California Memorial Stadium and Simpson Center for Student-Athlete High Performance
Winning Playbook: HNTB Architecture and STUDIOS Architecture team up to give a 1920s-era stadium at the University of California, Berkeley, a seismic retrofit and expansion that respects its history.
Of the many neoclassical buildings that architect John Galen Howard designed for the University of California, Berkeley, in the early twentieth century, California Memorial Stadium was perhaps the most breathtaking and the most imperiled: from its perch at the base of the Berkeley foothills, the concrete structure—part coliseum, part amphitheater dug into the hillside—offered 73,000 Golden Bears fans sweeping views of San Francisco Bay to the west, but on a site straddling the Hayward Fault.
After the University of California's Board of Regents mandated a much-needed seismic revamp in 2005, the university enlisted HNTB Architecture and STUDIOS Architecture to overhaul the 1923 structure, which is listed on the National Register of Historic Places. It was a tall order: designers needed to make the stadium safe and boost square footage by 50 percent. However, they were not permitted to interfere with the historic board-formed-concrete facade. In other words, the university wanted an entirely new building, but without altering the original.
The architects found the solution to this Zen koan of a design brief in the site's slope, much as Howard had 90 years ago. Beginning construction in 2010, they hid a 145,000-square-foot athletic training center largely underground, disguising it behind a series of concentric retaining walls made out of volcanic rock, limestone, and concrete. They demolished the western two-thirds of the old structure—everything but the portion built into the hillside and the facade—and inserted a new eight-story building, including three donor clubhouses, into the original footprint. With the help of Forell/Elsesser Engineers, the team designed the poured-in-place concrete structure (with precast seating platforms in the bowl) in two halves along the fault line, which traces a roughly north-south diagonal from one end zone to the other. For the parts of the bowl directly over the fault, the engineers conceived a pair of wedge-shaped seating sections that can slide up to six feet horizontally and two feet vertically during a powerful quake [see RECORD, January 2009, page 112]. Like a heist in broad daylight, the stadium's dismantling and replacement is the kind of switcheroo that a casual observer could easily miss. “One question you hear from people who were here before is, 'What did you do?' ” recounts Joseph Diesko, HNTB's director of sport architecture. “They say, 'It looks like the same place.' ”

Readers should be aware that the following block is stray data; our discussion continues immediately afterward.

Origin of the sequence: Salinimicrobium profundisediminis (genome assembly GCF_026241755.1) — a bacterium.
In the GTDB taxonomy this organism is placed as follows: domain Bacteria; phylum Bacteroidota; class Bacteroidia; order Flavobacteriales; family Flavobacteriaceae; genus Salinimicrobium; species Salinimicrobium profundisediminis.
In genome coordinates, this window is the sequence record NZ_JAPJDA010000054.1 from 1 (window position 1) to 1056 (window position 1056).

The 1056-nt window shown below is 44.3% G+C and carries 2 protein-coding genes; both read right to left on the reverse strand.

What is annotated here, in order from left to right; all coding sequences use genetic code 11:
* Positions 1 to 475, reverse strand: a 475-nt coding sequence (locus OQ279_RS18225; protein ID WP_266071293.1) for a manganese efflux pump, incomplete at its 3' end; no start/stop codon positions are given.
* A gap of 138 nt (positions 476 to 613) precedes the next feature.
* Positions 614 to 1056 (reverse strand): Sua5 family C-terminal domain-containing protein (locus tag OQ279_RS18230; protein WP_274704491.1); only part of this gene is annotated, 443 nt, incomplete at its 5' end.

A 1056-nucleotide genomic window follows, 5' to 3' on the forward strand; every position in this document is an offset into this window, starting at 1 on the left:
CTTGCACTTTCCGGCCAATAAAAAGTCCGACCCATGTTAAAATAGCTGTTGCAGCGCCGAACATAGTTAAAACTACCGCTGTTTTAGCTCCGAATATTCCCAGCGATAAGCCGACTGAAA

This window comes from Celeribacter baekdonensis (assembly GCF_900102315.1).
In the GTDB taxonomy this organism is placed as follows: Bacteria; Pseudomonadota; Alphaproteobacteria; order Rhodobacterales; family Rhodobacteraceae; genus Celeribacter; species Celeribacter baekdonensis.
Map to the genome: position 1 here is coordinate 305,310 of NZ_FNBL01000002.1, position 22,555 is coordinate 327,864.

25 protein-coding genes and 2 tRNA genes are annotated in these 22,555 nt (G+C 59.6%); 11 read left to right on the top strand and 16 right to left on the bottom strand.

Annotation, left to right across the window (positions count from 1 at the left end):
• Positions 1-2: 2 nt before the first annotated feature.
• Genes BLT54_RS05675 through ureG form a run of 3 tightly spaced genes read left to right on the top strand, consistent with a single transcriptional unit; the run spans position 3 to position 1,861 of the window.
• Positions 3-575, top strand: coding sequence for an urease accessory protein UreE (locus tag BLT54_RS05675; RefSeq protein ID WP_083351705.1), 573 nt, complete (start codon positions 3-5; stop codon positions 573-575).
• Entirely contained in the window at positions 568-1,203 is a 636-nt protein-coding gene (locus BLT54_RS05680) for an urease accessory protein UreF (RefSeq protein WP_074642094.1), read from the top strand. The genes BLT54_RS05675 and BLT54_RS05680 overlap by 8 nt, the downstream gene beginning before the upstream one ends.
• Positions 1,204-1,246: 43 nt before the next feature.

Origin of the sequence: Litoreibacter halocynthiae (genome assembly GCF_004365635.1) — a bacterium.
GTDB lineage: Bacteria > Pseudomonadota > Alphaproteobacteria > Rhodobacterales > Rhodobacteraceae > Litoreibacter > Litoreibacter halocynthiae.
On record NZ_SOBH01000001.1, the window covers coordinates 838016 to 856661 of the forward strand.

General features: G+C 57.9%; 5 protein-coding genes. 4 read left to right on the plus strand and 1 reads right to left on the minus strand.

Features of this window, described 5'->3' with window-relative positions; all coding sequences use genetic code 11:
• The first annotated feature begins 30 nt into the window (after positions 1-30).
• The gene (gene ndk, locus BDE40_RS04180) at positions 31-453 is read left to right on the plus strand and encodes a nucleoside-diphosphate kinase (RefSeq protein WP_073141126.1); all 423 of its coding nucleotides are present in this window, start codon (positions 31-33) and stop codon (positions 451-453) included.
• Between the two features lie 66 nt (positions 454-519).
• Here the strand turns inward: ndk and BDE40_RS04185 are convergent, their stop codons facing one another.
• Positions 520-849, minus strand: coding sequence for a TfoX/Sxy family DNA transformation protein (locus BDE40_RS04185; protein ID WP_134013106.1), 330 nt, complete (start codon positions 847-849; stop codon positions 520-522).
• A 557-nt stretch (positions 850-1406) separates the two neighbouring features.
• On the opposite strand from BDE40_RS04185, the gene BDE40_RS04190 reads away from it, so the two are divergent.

The biggest difference for fans? They now have a place to congregate before and after games: By tucking the training center into the front of the hillside site, the architects created an acre-and-a-half plaza at the stadium's base, where a scruffy parking lot once brought cars right up to the historic facade. The architects also wanted the stadium to feel like the extroverted building of Howard's day. Unlike most football arenas, which direct all eyes to the field, “this one was built to look outward,” says Berkeley assistant athletic director Bob Milano Jr., pointing to the arched windows that frame views of the campus and the bay. In the old stadium, decades of ad-hoc additions had cluttered the corridors and blocked windows; in the new one, every vomitory (the path from the stands to the concourse) offers a view through an arch. “We were trying not only to reinforce the historic architecture, but the historic experience,” says Milano.
The west side of the seating bowl does have one modern-looking addition: a two-story glass-and-steel canopy housing the press box on the lower level and a donor club on top. Because it was important to the architects to honor the stadium's original profile by putting some air between the old and new elements, they housed the press box inside a steel box truss. It is largely supported by two concrete elevator cores instead of a sea of columns. “That makes it appear to float,” says Gregory Baker, HNTB associate vice president.
This arrangement has seismic advantages too. The engineers designed the elevator cores as a separate structure that passes through the stadium. The cores displaced seats (as did other aspects of the modernization, including complying with accessibility requirements), bringing capacity down by 10,000 to approximately 63,000. But the tradeoff was necessary for safety. In an earthquake, the canopy will sway at its own rate, independently of the bowl's motion.
By solving seismic and architectural challenges in the same gesture, the architects and engineers pulled off a stunning sleight of hand, delivering a modern home for Berkeley football that feels as familiar as the original.
Size: 454,000 square feet
Cost: $474 million
Completion Date: August 2012
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